A British European parliamentarian is in serious condition at a hospital in France after reportedly being punched in the head by a colleague, according to Sky News.
Steven Woolfe, a deputy for the right-wing U.K. Independence Party (UKIP) who also turned 49 Thursday, is being treated for "bleeding on the brain" after the incident inside the European Parliament building in Strasbourg in the morning, Sky News reported.
UKIP interim leader Nigel Farage said in a statement: "I deeply regret that following an altercation that took place at a meeting of UKIP MEPs this morning that Steven Woolfe subsequently collapsed and was taken to hospital.
"His condition is serious."
Pictures shown by U.K. broadcaster ITV showed a man in a blue suit sprawled on the floor in a passageway within the parliament building.
A second photograph showed him being treated by paramedics at the scene.
European Parliament spokeswoman Marjory Van Den Broeke confirmed that emergency services were called after Woolfe had a medical incident in front of the parliament chamber at 12:40 p.m. on Thursday.
"At the moment I am feeling brighter, happier, and smiling as ever," Woolfe said in a statement via UKIP.
"As a precaution, I am being kept in overnight awaiting secondary tests to make sure everything in fine," he added.
Roger Helmer, a UKIP MEP who attended the closed meeting in Strasbourg told the BBC there had been "a lively exchange of views" but declined to give further details of the "confidential" event.
As Helmer tried to cross a walkway following the meeting, he was told "somebody had fallen," he said.
Woolfe's statement did not say how he sustained his apparent head injury.
But the BBC quoted other, unidentified UKIP sources, as saying Woolfe had left the meeting of MEPs with one unnamed UKIP politician and that punches were thrown outside the room.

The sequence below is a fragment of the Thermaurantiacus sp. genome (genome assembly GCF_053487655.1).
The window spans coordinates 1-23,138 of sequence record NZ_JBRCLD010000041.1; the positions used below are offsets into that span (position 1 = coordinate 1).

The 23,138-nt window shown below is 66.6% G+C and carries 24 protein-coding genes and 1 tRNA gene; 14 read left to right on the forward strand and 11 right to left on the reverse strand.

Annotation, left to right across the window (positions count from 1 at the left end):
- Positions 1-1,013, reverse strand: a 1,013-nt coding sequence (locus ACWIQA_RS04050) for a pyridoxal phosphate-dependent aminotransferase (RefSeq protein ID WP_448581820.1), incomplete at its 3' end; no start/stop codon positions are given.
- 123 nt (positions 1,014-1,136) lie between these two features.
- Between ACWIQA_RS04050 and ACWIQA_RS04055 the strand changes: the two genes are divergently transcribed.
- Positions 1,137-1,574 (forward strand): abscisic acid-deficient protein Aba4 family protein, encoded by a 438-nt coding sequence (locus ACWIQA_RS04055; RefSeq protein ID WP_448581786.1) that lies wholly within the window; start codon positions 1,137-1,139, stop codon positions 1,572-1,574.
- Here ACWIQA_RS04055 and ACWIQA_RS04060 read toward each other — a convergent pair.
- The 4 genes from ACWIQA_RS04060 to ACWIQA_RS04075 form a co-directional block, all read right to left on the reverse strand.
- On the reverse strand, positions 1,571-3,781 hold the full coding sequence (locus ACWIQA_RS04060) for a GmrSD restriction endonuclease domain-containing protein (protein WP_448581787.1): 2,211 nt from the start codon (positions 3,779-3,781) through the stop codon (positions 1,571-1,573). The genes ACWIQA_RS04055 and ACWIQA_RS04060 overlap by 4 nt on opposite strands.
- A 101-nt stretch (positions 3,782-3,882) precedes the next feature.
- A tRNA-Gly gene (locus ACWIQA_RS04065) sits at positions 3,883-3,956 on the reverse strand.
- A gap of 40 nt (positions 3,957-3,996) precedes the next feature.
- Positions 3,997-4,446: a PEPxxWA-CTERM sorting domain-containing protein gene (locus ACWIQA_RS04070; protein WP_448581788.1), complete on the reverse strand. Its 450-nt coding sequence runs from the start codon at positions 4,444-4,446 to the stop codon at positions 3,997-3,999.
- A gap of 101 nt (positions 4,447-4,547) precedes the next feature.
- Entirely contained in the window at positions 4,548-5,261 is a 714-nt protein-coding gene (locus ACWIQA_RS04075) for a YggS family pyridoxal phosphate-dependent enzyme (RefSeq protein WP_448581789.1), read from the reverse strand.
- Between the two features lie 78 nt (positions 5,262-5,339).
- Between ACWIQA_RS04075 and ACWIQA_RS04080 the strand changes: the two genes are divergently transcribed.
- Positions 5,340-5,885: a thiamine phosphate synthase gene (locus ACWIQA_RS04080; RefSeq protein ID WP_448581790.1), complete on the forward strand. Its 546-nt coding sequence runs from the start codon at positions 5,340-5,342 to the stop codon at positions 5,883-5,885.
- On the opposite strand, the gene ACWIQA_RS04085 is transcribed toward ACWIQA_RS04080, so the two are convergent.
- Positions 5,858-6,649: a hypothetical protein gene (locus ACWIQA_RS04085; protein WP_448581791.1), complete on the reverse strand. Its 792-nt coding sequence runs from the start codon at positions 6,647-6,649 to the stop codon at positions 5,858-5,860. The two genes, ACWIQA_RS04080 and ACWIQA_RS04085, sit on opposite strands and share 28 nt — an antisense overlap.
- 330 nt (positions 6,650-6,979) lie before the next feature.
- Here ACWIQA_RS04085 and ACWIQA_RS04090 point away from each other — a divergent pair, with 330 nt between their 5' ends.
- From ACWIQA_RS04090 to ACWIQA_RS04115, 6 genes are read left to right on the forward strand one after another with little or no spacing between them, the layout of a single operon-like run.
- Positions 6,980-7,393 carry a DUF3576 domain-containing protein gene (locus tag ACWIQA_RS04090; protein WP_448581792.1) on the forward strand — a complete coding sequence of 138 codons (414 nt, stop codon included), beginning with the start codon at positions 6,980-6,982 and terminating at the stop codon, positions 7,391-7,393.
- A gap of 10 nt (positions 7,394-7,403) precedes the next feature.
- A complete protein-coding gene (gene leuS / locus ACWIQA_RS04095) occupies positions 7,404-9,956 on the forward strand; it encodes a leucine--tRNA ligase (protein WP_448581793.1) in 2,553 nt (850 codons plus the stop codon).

Following bitter infighting in the party in recent months, Woolfe had announced his intention to stand for leader on Wednesday when Diane James, who was elected to succeed Farage last month, said she would not be taking up the post.
James said she was stepping down partly because she did not have "sufficient authority, nor the full support of all my MEP colleagues and party officers to implement changes."
Woolfe, a lawyer who is close to Farage, was excluded on a technicality from the earlier leadership contest after party officials said the online submission of his candidacy was received minutes after the deadline.
Woolfe was backed in the new election on Thursday by UKIP's biggest donor, Arron Banks, who said he hoped he would be able to "sweep aside the hopeless national executive committee and boot out [Douglas] Carswell," referring to UKIP's sole member of parliament.
Writing in The Guardian, Banks said Farage had been forced to fight "an extremely draining two-front war" against opponents who "sought to seize control of the party he built up from nothing, while he was out winning the [Brexit] campaign."
"Led by Douglas Carswell and Suzanne Evans (UKIP's parliamentary spokeswoman), this cabal would utterly destroy UKIP," Banks said.
Thursday's incident came a day after Woolfe had declared his candidacy to become permanent leader of the anti-EU party.
British media reports suggested he was punched by a fellow UKIP deputy, although these could not be confirmed.
Founded in 1993 with the goal of removing Britain from the European Union, UKIP has moved from the fringes of British politics to a position of serious influence. Over the past few years the party has won over large numbers of Conservative and Labour voters by appealing to concerns about globalization and large-scale immigration.
UKIP was instrumental in getting Britain to hold a referendum on EU membership, which ended in a June 23 vote for Britain to leave the 28-nation bloc.
The result was an enormous political triumph for UKIP, but since then the always-fractious party has been torn by infighting.
Long-time leader Farage stepped down after the June referendum and was replaced by Diane James. She quit Tuesday after just 18 days, citing personal reasons — leaving Farage as interim leader.
Woolfe had announced his intention to run in an upcoming leadership contest and was bookies' favorite to win.
He was prevented from running to replace Farage in the leadership contest won by James because party officials said he missed the application deadline by 17 minutes.
Woolfe, said recently that he had considered joining the Conservative Party because he was "enthused" by new Prime Minister Theresa May's commitment to social reform. He said he decided to remain with UKIP because working-class people "need to have a voice against the elites."
UKIP has just one seat out of 650 in Britain's House of Commons, but — despite its vociferous opposition to the EU and all it stands for — it holds more than 20 seats in the bloc's parliament of 751 seats.
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